Thursday, 28 August 2008 is a day that I will remember for the rest of my life.
I asked for a week's vacation the day it was announced that Denver would host the 2008 DNC gathering. At the time I told my Manager that I needed to be there to see Barack accept his nomination. She chided me gently, suggesting I should not get my hopes up. Thankfully, my hopes of Obama getting the nomination came true.
For the last several days I had been mulling over the logistics of the day, namely how would I get there? With mass transit calamity predicted for the downtown area, I wasn't too keen on driving. Yet I didn't want to leave to catch the return bus any second earlier than was necessary.
So I awoke the day of Thursday 28 August deciding to let my gut rule the day. Remember that, ok?
While everyone suggested getting there early, I slept in. Decided to spruce up the house. Blog. Twitter. Vege. As far as how to get downtown, decided I would bus it after all and if I wanted to stay past the last bus back home, well, that's what cabs are for.
Made it to the local PNR with time to spare and was amazed at the many empty parking spaces. Nice!
The bus was pretty much deserted too. Was downtown in less than 1/2 hour and as I started walking towards Mile Hile Stadium, my inner voice told me to stop. So I did. Grabbed at seat at the outdoor Starbucks and met up with Meryl. One thing led to another and before you knew it, Meryl, Elsie and their friend whose name I never got were all walking down Blake Street.
As we walked, I discovered that Meryl is a Mayor from New Jersey and Elsie is her town Councilwoman. We made a pitstop at the CNN Grill where Meryl dashed in to grab some food & drink. Minutes later she returned with some pretty sweet CNN schwag for all of us and we continued on to Invesco.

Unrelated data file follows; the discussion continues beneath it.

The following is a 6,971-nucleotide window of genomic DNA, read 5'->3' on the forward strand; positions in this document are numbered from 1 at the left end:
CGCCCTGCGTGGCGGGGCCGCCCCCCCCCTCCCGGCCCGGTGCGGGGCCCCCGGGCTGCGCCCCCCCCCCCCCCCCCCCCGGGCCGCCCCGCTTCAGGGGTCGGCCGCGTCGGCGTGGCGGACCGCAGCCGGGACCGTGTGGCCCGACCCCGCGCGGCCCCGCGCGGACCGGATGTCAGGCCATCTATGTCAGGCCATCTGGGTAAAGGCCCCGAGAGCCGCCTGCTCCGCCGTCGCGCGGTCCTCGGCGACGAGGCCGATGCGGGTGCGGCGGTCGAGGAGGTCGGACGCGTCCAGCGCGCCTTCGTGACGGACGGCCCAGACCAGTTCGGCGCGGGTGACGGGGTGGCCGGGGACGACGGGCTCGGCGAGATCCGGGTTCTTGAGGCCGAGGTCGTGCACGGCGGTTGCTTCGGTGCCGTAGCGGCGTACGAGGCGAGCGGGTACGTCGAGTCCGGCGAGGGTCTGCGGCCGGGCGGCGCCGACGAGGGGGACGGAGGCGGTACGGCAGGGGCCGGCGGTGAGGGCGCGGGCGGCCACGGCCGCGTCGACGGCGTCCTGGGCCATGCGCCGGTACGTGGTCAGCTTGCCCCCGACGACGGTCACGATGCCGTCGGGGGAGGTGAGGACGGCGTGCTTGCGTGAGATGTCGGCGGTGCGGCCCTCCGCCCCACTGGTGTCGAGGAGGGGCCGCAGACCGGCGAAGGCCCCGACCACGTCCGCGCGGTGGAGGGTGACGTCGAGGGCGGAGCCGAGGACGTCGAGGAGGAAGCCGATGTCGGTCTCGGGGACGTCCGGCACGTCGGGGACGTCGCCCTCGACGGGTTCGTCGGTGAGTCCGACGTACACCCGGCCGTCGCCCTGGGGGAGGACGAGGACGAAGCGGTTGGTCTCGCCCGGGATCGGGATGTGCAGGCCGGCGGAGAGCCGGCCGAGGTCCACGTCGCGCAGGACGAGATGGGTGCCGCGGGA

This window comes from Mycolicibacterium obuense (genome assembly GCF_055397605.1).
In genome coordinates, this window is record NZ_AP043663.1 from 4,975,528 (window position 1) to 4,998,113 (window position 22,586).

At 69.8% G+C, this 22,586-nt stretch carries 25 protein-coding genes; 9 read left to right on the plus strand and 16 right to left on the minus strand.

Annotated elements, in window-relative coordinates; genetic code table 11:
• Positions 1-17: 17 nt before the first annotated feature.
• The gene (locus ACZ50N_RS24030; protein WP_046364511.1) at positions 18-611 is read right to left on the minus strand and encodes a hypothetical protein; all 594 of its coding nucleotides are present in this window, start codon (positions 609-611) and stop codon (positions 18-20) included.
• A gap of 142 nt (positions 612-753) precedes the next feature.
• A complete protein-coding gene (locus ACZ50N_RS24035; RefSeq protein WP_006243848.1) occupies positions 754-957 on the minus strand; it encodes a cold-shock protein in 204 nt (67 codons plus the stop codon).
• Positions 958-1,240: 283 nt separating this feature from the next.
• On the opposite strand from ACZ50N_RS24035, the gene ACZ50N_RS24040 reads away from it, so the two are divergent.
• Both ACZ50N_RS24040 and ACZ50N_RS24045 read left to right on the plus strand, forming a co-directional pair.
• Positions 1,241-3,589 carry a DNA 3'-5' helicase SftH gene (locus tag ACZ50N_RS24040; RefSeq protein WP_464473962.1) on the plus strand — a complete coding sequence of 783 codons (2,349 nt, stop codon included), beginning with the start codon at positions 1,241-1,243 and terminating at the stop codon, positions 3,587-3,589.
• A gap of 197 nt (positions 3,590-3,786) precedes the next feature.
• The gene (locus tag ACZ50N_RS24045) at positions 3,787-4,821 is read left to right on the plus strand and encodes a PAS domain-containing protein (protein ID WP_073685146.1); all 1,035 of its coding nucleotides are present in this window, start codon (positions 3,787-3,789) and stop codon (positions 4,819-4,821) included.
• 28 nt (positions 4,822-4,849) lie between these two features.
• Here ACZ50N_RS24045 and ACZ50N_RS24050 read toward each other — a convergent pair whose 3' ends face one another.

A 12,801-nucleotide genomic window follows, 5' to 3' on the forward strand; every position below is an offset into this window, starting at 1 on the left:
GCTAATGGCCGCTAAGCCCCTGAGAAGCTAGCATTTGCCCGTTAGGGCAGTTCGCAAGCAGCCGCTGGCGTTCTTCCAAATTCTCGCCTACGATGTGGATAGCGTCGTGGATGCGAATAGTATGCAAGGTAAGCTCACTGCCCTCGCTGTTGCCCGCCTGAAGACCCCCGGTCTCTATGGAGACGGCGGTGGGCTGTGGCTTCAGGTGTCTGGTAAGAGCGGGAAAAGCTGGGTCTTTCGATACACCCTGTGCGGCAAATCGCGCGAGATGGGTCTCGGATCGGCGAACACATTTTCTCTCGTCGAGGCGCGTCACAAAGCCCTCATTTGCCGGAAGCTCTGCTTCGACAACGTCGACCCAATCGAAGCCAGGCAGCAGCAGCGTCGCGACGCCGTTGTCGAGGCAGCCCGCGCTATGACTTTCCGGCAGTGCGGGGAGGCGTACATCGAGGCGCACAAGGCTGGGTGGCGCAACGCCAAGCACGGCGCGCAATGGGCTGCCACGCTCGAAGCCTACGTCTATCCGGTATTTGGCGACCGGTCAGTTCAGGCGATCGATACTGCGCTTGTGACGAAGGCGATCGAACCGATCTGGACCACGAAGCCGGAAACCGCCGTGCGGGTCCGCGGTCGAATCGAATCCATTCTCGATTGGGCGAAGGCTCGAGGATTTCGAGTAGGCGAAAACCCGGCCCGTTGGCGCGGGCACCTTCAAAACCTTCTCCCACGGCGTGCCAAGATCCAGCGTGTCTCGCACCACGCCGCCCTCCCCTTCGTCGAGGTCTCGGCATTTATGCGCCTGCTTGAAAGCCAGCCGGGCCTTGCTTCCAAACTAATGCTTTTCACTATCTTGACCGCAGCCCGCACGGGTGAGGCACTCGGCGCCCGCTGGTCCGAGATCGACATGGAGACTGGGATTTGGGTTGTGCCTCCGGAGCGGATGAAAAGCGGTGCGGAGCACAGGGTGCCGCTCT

This was my first time going to Invesco and as such, I was not the best tour guide, which I felt horribly about and apologized for several times. I had wanted to escort my new friends to MHS in the quickest possible way but after awhile it was evident that not only did I not know what was going on as far as directions, no one else seemed to know what was going on as well.
Lines were beyond long and confusing and thanks to texts from my friends Anthony and Heather I knew I'd have a very long wait. My New Jersey friends were impatient with the lack of progress we were making and when they stopped to call friends I lost them in the crowd.
My gut told me to keep walking so that's what I did. Found myself in a line that snaked along the MHS parking lot and wound up on Federal in front of a Burger King. Thinking a nice frosty Coke sounded delish, I walked inside to wait in another line, this one air conditioned. Wound up geting interviewed by a CSPAN reporter who was amazed at the monstrous lines surrounding the event.
Back outside to join the line, which had grown considerably since I left it As I took my place, started talking to the two guys in back of me. To be honest, I had walked a little quicker to get in line, sensing they would be good linemates. And that turned out to be one of my best decisions of the day. Their names were Steve and Nate..a doctor and an architect by trade. But I'm convinced they were both angels moonlighting as a doctor and architect.
After chatting for a good 20 minutes in a line that barely moved, Steve heard a rumor that an additional parking lot entrance had opened. He dashed off to see if it was true while Nate and I continued to chat about anything and everything. Another 15 minutes passed and Steve called to tell Nate to come meet him...quickly! Nate looked at me and said ' Hey, we're a team...let's go'. So off we went.
Ok, you know the dizzinesss I've had problems with lately? The route Nate and I had to take involved going down a hill. You do the math. Me+Fear of Heights+Dizziness = Holy Crap Scaredycatness. So I fessed up and gave Nate the 'hey, I need help going down hills' and he was kind and gracious and helped me down without ever laughing or making me feel like the klutz I was feeling like inside. We met up with Steve then headed down another hill. Again, 100% help all the way. See?? Angels in disguise!